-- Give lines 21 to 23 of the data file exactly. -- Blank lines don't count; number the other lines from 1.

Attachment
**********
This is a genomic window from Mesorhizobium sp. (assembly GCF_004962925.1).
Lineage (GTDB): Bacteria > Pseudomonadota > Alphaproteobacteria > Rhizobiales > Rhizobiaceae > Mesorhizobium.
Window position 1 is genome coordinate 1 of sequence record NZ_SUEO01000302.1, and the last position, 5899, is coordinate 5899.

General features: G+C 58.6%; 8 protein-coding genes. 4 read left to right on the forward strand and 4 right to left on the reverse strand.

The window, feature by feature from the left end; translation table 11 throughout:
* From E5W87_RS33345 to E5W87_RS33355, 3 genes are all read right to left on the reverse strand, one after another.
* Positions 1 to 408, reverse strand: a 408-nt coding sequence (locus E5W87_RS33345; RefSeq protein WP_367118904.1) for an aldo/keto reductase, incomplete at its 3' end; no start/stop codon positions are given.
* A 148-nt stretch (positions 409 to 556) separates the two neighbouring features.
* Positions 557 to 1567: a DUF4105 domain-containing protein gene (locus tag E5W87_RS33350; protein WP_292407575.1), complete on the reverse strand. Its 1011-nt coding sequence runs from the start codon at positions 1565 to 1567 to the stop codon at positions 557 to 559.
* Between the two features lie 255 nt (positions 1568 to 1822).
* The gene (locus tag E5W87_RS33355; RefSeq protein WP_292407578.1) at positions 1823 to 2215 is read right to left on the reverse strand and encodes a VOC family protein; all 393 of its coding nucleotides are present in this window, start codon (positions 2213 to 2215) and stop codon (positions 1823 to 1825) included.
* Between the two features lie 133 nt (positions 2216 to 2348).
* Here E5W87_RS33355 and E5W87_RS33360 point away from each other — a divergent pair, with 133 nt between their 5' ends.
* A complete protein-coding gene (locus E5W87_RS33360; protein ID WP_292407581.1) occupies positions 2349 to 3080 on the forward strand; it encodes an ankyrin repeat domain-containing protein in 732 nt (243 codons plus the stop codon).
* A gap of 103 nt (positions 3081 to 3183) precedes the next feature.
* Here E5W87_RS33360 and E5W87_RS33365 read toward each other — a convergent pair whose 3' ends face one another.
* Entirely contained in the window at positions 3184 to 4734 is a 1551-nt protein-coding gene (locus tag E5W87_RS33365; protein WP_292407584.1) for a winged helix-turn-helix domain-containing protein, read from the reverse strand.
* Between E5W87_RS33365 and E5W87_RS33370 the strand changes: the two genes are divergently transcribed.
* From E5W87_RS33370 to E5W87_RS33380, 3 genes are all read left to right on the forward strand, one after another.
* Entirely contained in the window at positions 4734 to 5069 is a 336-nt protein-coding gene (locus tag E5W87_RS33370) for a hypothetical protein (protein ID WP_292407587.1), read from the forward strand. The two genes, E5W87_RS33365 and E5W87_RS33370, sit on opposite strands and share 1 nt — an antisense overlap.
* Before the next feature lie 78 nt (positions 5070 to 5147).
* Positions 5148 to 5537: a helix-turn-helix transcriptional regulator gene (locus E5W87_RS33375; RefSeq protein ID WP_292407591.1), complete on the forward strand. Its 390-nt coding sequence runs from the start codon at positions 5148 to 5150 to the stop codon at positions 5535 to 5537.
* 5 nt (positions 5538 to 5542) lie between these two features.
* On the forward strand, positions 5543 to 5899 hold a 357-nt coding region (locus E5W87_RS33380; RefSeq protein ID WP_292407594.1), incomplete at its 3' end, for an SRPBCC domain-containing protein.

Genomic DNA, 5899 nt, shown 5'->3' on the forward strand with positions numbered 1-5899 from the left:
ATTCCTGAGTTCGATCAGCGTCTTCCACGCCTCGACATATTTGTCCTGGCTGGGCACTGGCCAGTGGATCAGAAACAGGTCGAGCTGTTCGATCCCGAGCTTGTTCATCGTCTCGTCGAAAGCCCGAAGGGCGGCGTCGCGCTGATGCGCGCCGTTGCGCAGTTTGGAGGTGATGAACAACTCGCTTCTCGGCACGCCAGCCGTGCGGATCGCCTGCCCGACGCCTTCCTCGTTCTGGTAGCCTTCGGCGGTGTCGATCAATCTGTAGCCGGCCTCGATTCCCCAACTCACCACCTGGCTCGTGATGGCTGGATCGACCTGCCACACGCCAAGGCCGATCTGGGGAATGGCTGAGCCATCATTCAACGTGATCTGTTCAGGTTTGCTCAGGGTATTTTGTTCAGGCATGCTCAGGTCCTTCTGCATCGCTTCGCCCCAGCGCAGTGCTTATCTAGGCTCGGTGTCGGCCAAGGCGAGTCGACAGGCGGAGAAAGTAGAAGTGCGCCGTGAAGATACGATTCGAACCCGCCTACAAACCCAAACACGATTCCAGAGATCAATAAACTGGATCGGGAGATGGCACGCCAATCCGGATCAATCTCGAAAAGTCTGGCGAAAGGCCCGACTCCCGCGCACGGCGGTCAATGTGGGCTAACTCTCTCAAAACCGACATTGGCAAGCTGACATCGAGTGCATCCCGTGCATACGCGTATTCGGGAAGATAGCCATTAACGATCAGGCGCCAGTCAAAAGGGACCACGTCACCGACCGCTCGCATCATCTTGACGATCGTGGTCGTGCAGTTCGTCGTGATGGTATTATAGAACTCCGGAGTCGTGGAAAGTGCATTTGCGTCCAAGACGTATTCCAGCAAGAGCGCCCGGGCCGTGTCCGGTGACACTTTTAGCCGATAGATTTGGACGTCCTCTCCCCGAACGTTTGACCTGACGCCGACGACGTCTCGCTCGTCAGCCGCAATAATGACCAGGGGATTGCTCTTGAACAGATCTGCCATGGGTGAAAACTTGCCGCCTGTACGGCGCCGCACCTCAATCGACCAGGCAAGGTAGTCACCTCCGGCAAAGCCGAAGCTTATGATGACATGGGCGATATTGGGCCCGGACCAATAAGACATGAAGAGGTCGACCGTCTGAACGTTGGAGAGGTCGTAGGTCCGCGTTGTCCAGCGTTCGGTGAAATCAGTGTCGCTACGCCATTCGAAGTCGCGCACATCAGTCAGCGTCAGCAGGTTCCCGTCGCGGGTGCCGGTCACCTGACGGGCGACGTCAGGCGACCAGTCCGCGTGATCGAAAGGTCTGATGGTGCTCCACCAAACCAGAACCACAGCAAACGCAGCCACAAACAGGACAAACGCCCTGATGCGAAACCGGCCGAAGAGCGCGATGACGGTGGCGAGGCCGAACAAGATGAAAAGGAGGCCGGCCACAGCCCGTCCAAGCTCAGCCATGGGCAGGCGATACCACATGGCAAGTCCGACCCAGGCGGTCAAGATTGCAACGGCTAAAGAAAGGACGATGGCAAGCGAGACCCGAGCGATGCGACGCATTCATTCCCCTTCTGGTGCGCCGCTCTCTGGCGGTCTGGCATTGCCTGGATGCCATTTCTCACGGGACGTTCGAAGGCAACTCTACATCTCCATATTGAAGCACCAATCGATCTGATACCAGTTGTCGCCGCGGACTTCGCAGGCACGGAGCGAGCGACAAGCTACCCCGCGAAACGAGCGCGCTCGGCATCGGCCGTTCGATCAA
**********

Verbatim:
* Before the next feature lie 78 nt (positions 5070 to 5147).
* Positions 5148 to 5537: a helix-turn-helix transcriptional regulator gene (locus E5W87_RS33375; RefSeq protein ID WP_292407591.1), complete on the forward strand. Its 390-nt coding sequence runs from the start codon at positions 5148 to 5150 to the stop codon at positions 5535 to 5537.
* 5 nt (positions 5538 to 5542) lie between these two features.